O’Brian: It seems like that, I wouldn’t build it myself. There are two cubes based on one larger, one smaller. It’s not a pattern that’s repeated. It is somewhat random. It creates a cloud field. The grid forms not only the walls, but also the seats, the areas for walking, the ceiling. So the grid forms everything in this structure. That has a precedent in Fujimoto’s work, because a lot of it is a multiple space, so it can be used in multiple ways. His houses in Tokyo, you can see these spaces being used for sitting, you can look out, or you can have your meal from it. All of those spaces interconnect.

Did you thought of doing a Serpentine Gallery Roadshow? It’s always a pity if after few months, it’s all dismantled again.

O’Brian: Well, it’s dismantled, but it’s never destroyed. Because we sell them every time. Because it is a zero budget project, a very limited budget project, in order to cover the costs of building, we have to sell the building. Sometimes they’re show in other places. For example Luna foundation owns the Peter Zumthor Pavilion, a piece of architecture bought for collection. Sanaa has been purchased, but I think it’s in storage at the moment. The one of Herzog de Meuron is re-installed. But we have a large book about Serpentine Pavilions, did you see it? A Taschen book, big red, that maps all of the previous pavilions. It shows not necessarily where they are, but all of the details of the buildings.

How much in advance do you plan the project?

O’Brian: Oh, Julia Peyton-Jones and the board of trustees will already be looking at a list. Probably from about June onwards. But the invitation is a six-month turnaround, so from invitation to the opening of the building it is six months, which is very short for architecture.

I guess nobody would rethink this kind of invitation.

O’Brian: I don’t think we’ve ever had a rejection. If hast to be more with time question. But the other thing is, it’s got a very few constraints. The brief is quite open. This is for an architect to realize an idea that they have. They have, of course, to meet safety, and building’s code. But apart from that, it can be really any idea. It has to be covered, it has to have a café, but this is it. It’s quite playful.

What kind of events do you plan?

O’Brian: We have a public programs called Park nights, that runs on Friday night. There will be works by artists, performances, music, film, talks. And people will have their events at Pavilion, then it’s used both during the day and in the evening. There are also the pub-nights, which is our public program for the summer, combinated with the Marathon event, which is the growing child of Hans-Ulrich Obrist, our co-director. Many different people come together to give a twenty minute presentation on a subject that’s chosen. There might be a focus on the digital age. Of course, the Fujimoto Pavilion also could be some kind of data cloud.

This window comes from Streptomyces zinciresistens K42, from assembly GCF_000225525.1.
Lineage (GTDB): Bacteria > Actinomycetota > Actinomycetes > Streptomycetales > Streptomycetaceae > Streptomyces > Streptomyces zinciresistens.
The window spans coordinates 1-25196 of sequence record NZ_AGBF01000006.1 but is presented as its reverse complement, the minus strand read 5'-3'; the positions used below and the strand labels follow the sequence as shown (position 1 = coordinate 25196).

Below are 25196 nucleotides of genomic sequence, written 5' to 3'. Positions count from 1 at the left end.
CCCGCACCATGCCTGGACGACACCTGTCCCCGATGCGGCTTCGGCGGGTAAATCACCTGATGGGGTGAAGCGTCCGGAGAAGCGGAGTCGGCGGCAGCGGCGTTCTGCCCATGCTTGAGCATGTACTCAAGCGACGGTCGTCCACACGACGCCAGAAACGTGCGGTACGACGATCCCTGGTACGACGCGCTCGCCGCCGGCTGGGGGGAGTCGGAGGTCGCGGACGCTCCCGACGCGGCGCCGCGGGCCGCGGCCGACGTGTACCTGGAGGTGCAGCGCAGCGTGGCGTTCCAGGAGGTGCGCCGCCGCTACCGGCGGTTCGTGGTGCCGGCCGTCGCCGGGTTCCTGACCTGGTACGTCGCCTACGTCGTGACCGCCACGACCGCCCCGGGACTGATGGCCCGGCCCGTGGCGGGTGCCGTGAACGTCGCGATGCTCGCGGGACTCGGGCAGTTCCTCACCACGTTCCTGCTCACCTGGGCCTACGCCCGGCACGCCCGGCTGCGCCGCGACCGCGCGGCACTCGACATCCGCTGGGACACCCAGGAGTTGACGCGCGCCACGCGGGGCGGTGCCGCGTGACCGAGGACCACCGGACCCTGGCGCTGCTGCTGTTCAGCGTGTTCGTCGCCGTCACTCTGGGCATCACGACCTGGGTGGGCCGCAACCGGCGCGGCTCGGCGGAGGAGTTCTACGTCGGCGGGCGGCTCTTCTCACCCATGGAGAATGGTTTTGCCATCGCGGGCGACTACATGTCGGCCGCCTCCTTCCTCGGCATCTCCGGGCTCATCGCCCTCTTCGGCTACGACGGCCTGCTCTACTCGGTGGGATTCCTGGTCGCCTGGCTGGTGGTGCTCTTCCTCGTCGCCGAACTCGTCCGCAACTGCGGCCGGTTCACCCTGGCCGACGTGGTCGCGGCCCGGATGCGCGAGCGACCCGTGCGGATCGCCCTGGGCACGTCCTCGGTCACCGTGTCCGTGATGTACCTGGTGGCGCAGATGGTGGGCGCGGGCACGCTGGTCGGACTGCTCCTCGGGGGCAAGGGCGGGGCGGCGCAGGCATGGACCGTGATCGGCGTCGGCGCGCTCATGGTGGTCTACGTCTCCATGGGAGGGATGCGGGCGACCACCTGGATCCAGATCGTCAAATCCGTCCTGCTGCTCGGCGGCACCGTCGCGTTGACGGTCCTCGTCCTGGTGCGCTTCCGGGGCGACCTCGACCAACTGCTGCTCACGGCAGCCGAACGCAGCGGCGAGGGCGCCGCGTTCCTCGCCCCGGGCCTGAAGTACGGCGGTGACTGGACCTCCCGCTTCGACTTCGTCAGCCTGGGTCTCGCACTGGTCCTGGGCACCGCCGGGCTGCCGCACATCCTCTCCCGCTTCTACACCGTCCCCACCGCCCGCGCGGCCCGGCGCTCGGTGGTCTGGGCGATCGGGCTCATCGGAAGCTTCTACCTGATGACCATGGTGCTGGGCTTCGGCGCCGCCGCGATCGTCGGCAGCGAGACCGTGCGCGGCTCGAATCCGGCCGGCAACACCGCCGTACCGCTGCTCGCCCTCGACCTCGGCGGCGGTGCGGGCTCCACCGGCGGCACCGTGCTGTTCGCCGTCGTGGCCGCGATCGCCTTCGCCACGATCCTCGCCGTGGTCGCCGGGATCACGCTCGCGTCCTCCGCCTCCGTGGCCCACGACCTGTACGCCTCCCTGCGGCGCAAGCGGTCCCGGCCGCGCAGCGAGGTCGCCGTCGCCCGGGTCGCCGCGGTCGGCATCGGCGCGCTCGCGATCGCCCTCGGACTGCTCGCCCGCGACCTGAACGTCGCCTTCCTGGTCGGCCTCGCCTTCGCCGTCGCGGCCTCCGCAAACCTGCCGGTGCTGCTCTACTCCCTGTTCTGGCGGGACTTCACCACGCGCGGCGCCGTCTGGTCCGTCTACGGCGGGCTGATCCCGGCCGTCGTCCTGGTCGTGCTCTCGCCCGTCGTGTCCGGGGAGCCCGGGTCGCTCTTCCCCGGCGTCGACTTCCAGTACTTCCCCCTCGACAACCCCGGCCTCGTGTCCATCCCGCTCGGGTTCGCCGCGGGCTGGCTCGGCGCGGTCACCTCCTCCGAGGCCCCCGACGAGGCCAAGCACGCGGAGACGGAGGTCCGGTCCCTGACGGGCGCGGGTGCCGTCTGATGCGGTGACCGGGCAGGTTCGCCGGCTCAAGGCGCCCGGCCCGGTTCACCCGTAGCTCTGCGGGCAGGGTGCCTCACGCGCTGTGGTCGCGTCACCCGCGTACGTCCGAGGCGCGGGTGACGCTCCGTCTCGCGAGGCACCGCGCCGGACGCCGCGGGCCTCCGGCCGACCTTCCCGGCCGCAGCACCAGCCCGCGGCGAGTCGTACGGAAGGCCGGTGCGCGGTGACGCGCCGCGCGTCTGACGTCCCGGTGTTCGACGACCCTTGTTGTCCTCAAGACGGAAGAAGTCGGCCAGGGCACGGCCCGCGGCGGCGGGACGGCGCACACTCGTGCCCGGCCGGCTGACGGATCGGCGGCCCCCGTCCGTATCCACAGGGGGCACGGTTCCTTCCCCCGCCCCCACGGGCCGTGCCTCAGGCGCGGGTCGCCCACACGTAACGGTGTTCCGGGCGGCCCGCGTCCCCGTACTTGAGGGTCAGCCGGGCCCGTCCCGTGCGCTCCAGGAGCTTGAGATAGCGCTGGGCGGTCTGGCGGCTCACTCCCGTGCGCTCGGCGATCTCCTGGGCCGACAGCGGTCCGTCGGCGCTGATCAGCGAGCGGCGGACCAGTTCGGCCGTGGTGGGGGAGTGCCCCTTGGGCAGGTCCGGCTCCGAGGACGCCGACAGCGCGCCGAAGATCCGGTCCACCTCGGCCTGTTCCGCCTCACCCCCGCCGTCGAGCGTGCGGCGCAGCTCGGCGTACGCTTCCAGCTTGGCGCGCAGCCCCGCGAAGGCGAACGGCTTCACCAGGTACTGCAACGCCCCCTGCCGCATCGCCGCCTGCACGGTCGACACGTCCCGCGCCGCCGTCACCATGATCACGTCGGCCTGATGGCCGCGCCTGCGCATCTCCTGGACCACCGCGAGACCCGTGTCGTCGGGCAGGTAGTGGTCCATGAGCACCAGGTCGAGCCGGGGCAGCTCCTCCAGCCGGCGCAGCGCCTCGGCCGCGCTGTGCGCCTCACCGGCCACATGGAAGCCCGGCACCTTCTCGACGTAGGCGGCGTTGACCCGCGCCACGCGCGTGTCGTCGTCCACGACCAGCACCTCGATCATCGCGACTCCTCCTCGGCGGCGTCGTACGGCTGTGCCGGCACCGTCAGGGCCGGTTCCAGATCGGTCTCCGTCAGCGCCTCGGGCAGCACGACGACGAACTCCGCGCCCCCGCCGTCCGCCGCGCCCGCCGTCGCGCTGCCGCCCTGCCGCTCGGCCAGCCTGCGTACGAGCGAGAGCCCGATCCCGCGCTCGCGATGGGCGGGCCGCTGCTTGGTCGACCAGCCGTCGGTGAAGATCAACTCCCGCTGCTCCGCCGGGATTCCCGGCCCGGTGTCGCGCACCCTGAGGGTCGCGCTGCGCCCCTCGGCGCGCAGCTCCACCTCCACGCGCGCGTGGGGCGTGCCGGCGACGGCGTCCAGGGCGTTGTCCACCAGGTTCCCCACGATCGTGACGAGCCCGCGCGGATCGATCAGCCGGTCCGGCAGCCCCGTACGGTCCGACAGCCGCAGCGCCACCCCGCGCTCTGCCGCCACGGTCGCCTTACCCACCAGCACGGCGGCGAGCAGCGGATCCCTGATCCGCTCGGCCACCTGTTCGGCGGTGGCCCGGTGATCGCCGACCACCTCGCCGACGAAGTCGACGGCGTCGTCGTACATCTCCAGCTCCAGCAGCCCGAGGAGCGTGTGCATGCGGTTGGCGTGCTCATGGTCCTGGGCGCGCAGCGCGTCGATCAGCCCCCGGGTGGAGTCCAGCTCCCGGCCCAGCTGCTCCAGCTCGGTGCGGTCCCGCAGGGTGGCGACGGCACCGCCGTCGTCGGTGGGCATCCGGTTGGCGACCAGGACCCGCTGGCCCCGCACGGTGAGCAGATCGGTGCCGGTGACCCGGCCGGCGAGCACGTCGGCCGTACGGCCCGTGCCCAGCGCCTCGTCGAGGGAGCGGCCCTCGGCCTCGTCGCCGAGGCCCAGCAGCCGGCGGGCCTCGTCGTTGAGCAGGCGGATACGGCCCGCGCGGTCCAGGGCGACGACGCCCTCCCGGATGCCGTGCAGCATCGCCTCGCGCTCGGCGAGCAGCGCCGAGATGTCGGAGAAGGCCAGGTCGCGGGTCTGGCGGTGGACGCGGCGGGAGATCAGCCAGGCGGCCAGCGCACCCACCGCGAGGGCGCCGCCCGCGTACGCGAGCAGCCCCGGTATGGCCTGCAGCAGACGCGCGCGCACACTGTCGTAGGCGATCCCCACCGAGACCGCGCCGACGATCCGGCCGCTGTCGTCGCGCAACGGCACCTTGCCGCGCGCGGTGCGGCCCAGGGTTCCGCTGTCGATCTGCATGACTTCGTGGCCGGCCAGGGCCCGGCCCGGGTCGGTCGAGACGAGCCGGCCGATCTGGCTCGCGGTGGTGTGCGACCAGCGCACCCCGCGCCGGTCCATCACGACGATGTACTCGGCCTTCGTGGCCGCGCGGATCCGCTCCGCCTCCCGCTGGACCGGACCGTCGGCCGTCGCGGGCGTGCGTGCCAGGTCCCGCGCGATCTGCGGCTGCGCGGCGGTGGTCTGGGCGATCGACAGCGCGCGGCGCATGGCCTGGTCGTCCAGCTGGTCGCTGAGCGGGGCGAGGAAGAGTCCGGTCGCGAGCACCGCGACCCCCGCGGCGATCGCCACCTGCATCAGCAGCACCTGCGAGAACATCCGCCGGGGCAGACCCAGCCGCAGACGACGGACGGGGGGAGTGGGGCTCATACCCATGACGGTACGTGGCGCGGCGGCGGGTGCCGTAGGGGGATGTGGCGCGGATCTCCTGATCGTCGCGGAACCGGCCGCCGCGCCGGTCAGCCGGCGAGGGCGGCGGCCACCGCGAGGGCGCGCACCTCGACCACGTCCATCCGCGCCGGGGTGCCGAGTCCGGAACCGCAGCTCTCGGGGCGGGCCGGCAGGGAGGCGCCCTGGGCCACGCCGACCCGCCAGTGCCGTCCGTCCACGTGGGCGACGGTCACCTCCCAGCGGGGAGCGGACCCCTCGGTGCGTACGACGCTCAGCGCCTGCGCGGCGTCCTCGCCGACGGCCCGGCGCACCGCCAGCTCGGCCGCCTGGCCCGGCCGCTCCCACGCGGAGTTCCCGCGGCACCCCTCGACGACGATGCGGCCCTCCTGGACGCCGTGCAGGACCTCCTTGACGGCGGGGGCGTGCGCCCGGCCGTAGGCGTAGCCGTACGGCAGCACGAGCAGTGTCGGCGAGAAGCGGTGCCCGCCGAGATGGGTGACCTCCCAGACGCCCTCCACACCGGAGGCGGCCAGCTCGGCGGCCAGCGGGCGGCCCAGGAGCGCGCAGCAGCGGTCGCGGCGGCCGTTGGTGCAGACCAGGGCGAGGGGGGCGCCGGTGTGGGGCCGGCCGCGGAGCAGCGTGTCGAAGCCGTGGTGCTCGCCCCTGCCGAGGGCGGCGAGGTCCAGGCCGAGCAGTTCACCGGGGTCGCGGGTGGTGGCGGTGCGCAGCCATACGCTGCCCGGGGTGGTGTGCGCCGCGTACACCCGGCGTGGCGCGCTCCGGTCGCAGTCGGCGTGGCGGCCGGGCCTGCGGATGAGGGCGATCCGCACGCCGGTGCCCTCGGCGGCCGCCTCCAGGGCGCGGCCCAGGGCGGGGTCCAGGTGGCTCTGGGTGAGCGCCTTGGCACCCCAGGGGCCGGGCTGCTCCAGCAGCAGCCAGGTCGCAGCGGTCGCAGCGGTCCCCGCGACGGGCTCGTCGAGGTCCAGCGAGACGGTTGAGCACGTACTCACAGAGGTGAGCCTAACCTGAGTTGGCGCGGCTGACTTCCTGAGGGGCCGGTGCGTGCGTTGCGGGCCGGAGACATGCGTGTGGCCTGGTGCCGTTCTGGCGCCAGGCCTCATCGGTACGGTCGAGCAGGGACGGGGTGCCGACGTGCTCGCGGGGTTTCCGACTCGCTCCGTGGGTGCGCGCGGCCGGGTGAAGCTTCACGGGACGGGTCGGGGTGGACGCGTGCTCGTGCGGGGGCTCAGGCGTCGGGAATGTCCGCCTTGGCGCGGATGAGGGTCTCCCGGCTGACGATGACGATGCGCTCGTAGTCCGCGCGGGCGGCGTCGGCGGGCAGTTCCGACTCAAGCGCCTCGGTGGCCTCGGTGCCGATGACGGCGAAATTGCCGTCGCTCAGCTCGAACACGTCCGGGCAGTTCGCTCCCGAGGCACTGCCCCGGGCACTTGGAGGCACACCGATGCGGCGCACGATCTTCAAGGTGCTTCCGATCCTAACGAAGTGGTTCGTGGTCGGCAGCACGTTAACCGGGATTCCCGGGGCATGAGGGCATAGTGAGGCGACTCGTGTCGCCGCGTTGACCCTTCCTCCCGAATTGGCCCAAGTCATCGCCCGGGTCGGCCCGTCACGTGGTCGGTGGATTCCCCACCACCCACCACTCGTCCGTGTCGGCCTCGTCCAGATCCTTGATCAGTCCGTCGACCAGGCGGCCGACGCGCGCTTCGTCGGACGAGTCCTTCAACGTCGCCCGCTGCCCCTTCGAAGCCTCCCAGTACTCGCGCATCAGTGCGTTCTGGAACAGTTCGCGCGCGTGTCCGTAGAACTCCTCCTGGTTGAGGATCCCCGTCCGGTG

So the Serpentine Gallery Pavilion as interdisciplinary place where everything comes together.

O’Brian: Exactly! It’s a very ambitious attempt in embracing lots of different things, for lots of different audiences. And we’re so lucky to have people here, we have really focused like the architecture world, but also many people who are just walking through the park and happen upon our building. The Pavilion is well-loved by dog-walkers, joggers, and also families and their kids. We are growing to a second gallery, in the Royal Parks Magazine, Serpentine Sackler Gallery will be called, opening in late summer. It’s pretty much the same sort, but in a different layout inside, much more interdisciplinary, apart from exhibitions about art, design, architecture also dance and film inside, and a whole lot of other things.

We are looking forward to. Thank you for your time.

"It’s a return, at this moment, to look at Japanese architecture" - Sophie O’Brian, Senior Exhibition Curator of the Serpentine Gallery. Photo © Vienna Portrait photos
Under construction: Fujimoto's temporary pavilion. Photo © Daniel von Bernstorff, Stylepark
The pavilion as a illuminated cloud. Photo © Iwan Baan
Established as a tea pavilion in 1934, the Serpentine became a gallery in 1970, founded by Arts Council England as a sister gallery to the Hayward Gallery.Photo © John Offenbach
Serpentine Gallery Pavillon by Peter Zumthor, 2011. Photo © John Offenbach
Serpentine Gallery Pavillon by Sanaa, 2009.Photo © Nick Guttridge
Serpentine Gallery Pavillon by Jean Nouvel, 2010. Photo © John Offenbach
Serpentine Gallery Pavillon by Frank Gehry, 2008. Photo © John Offenbach
Serpentine Gallery Pavillon by Toyo Ito and Cecil Balmond, 2002. Photo © Sylvain Deleu
Serpentine Gallery Pavillon by Olafur Eliasson and Kjetil Thorsen, 2007. Photo © Luke Hayes
Open air and flexible use is one of Fujimotos main aspect, seen at the "House NA" for example. Photo © Iwan Baan
With the age of 41, Sou Fujimoto is the youngest architect who designed a pavilion for the Serpentine Gallery. Photo © David Vintiner